Ask Angela Stanford about her most cherished accomplishments and you will be surprised by the answer. You won’t hear about the major championship she won at Evian in 2018. She won’t immediately bring up the Solheim Cup teams she played on or the one she will help lead as an assistant captain later this year. You’ll be waiting quite some time before she gets around to the Volunteers of America Classic she won last December in Texas, her first victory on American soil in more than a decade and the first ever in her home state.
What you will get is a rundown of the 20 kids currently receiving scholarships from the Angela Stanford Foundation. They are teenagers touched by cancer, either a battle they have waged themselves or one they have fought with family members. And through her good work and the generous donations of others, the seven-time LPGA Tour winner is removing a burden from these young people’s lives.
“Cancer is like a rock you throw into a pond,” Stanford said. “The person who has cancer is at the center. But then you have all these ripples.”
She knows those ripples all too well. In 2009, Stanford’s mother, Nan, was diagnosed with invasive lobular carcinoma breast cancer. After several surgeries and rounds of chemotherapy, Nan’s scans and numbers remained stable for eight years. Then the cancer returned in 2018. It had metastasized into her bones. Last year, doctors found a spot on her liver.
The battle continues.
“When my mom was diagnosed in 2009, being a family that had never been effected by cancer, there were just so many unknowns,” Angela said. “The thing with cancer is that you have no idea what it’s going to do in the body. All you can do is fight. That’s been the impressive part about my mom – 2018 was a new battle, and 2020 is another battle. But you’re always fighting the unknown. That’s the hard part.”
It’s difficult for the patient but it’s often harder for the family, those who feel helpless as a loved one continues to battle the disease.
“A lot of times, you don’t know what to do,” Stanford said. “When (mom) was first diagnosed, I wanted to be home with her every day, to be right there all the time. The thing I learned really fast, she told me, ‘I’m going back to work, so I expect you to go back to work.’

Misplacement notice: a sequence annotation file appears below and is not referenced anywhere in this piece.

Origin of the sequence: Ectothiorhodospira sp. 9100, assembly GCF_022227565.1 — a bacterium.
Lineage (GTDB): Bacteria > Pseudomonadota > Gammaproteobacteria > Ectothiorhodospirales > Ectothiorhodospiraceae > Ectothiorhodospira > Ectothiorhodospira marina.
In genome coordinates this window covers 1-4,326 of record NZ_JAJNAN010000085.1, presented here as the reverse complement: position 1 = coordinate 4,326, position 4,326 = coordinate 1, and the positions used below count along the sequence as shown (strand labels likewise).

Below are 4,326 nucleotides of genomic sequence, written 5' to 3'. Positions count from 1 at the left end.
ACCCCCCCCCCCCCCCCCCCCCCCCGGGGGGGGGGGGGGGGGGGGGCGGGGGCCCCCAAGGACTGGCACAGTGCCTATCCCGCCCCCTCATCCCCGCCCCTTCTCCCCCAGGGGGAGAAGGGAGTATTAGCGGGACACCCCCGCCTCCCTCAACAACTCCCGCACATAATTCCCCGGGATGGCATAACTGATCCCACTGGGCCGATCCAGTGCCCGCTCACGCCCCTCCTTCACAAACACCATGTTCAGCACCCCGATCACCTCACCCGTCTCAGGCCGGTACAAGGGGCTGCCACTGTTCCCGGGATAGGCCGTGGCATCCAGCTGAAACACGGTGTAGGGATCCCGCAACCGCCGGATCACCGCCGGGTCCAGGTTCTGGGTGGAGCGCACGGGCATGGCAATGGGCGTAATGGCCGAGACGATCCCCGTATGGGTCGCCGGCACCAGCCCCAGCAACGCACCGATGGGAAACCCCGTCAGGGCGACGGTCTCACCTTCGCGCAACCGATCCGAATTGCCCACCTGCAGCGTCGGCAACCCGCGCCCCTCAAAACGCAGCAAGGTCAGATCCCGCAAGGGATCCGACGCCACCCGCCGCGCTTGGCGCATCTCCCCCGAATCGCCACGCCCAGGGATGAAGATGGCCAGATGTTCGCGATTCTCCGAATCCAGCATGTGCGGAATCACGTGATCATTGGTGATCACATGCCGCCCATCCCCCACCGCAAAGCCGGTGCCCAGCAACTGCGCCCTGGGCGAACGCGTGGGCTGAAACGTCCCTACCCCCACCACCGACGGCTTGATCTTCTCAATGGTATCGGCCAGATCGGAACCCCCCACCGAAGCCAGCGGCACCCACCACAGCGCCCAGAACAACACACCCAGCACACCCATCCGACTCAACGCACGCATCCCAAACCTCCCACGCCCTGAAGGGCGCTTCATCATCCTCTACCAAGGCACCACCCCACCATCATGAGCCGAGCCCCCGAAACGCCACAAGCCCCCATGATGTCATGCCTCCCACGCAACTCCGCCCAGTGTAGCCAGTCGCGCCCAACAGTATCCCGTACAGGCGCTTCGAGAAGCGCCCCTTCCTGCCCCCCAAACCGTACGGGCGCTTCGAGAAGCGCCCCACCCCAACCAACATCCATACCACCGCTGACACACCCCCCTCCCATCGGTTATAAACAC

“You have to figure out what they want. I realized that in being there, I was doing everything in my power to make me feel better about the situation. But it’s not about me. What makes her feel better is what’s important. For her, it was me being out on Tour, being out on the road, living my life.
“That’s what family members struggle with so often. They want to be there and to help in so many ways. But a lot of times the person who has cancer wants you to keep working. That’s what makes them happy. Now, I’ve had to tell (mom), you have to tell me when it’s time to come home.”
Stanford began her foundation in 2009 with the idea of helping children. But it wasn’t until Nan’s diagnosis and the loss of one of the foundation’s board members to cancer that the mission crystalized. “God kind of came in and said, ‘Let’s go this direction,’” Stanford said. “We’ve been giving scholarships ever since.”
She then elaborated, saying, “My mom needed a reason to get up every day, to have a purpose. That’s why she kept working. So, I thought, that’s how we can help these kids. They still want to go to school. They still need purpose and a reason to keep going. We want to give them purpose for moving forward with their lives.”
Stanford also knows the financial realities of battling a life-threatening illness. “Coming from a middle-class family, the debt associated with cancer is huge,” she said. “If you don’t come from a family that has a lot of money, you need a lot of help.”
Her foundation is one avenue for that help. Even in a pandemic year, the response and support Stanford has received for her mission exceeded expectations.
“I was overwhelmed this year,” she said. “We had some in-person interviews (with potential scholarship recipients) through Zoom. And the one thing I’ve learned is that once you meet these kids, you better be ready to tell them yes. You cannot meet them and tell them no. So, we met 10 through Zoom (last year) and knew that we had to figure out a way.
“Fortunately, 0ur fundraising surpassed what I thought we were going to be able to do in a year when so many people were hurting. It was truly a blessing, and really cool that we added our biggest class in one of the hardest years ever.”
So, what is Angela Stanford’s biggest professional accomplishment? You see it in the faces of the college students being supported through her foundation.
“I’ve always lived with the belief that you don’t get anywhere by yourself,” Stanford said. “I know that people have always been there to help me every step of the way. As a result, I have lived my life representing those people; representing my family; representing my teammates who were beside me. Now, these kids are a daily reminder that I represent my foundation and its mission.
“That’s what’s important. Let’s do the right thing. Let’s continue to help these people.”